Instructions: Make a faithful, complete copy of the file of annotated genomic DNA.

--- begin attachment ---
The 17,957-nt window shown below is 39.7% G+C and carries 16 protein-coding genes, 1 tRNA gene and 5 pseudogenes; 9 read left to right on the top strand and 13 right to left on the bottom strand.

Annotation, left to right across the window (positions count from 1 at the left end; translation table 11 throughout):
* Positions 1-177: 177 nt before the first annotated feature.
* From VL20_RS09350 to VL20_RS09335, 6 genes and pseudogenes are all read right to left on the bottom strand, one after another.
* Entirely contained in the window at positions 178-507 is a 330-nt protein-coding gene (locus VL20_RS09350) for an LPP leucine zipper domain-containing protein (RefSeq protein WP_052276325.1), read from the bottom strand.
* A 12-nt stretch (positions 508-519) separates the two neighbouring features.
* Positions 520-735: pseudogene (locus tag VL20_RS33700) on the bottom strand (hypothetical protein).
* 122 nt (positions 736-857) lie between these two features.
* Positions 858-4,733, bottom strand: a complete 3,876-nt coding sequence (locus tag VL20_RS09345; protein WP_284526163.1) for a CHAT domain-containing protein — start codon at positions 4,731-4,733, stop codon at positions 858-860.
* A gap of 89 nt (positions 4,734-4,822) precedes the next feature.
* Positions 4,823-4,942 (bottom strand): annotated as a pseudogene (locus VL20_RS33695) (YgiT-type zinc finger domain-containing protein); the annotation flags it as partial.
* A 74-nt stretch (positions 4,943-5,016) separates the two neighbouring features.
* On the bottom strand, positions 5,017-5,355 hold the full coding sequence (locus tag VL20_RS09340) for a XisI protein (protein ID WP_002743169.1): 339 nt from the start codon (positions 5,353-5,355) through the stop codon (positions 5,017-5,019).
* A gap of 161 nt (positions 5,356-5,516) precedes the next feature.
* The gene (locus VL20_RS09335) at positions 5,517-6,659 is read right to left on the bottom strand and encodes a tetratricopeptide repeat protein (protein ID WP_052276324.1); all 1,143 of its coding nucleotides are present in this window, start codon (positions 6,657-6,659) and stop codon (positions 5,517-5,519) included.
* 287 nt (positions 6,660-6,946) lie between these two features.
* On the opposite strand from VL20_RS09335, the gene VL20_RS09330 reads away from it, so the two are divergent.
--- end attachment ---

The 17,957-nt window shown below is 39.7% G+C and carries 16 protein-coding genes, 1 tRNA gene and 5 pseudogenes; 9 read left to right on the top strand and 13 right to left on the bottom strand.

Annotation, left to right across the window (positions count from 1 at the left end; translation table 11 throughout):
* Positions 1-177: 177 nt before the first annotated feature.
* From VL20_RS09350 to VL20_RS09335, 6 genes and pseudogenes are all read right to left on the bottom strand, one after another.
* Entirely contained in the window at positions 178-507 is a 330-nt protein-coding gene (locus VL20_RS09350) for an LPP leucine zipper domain-containing protein (RefSeq protein WP_052276325.1), read from the bottom strand.
* A 12-nt stretch (positions 508-519) separates the two neighbouring features.
* Positions 520-735: pseudogene (locus tag VL20_RS33700) on the bottom strand (hypothetical protein).
* 122 nt (positions 736-857) lie between these two features.
* Positions 858-4,733, bottom strand: a complete 3,876-nt coding sequence (locus tag VL20_RS09345; protein WP_284526163.1) for a CHAT domain-containing protein — start codon at positions 4,731-4,733, stop codon at positions 858-860.
* A gap of 89 nt (positions 4,734-4,822) precedes the next feature.
* Positions 4,823-4,942 (bottom strand): annotated as a pseudogene (locus VL20_RS33695) (YgiT-type zinc finger domain-containing protein); the annotation flags it as partial.
* A 74-nt stretch (positions 4,943-5,016) separates the two neighbouring features.
* On the bottom strand, positions 5,017-5,355 hold the full coding sequence (locus tag VL20_RS09340) for a XisI protein (protein ID WP_002743169.1): 339 nt from the start codon (positions 5,353-5,355) through the stop codon (positions 5,017-5,019).
* A gap of 161 nt (positions 5,356-5,516) precedes the next feature.
* The gene (locus VL20_RS09335) at positions 5,517-6,659 is read right to left on the bottom strand and encodes a tetratricopeptide repeat protein (protein ID WP_052276324.1); all 1,143 of its coding nucleotides are present in this window, start codon (positions 6,657-6,659) and stop codon (positions 5,517-5,519) included.
* 287 nt (positions 6,660-6,946) lie between these two features.
* On the opposite strand from VL20_RS09335, the gene VL20_RS09330 reads away from it, so the two are divergent.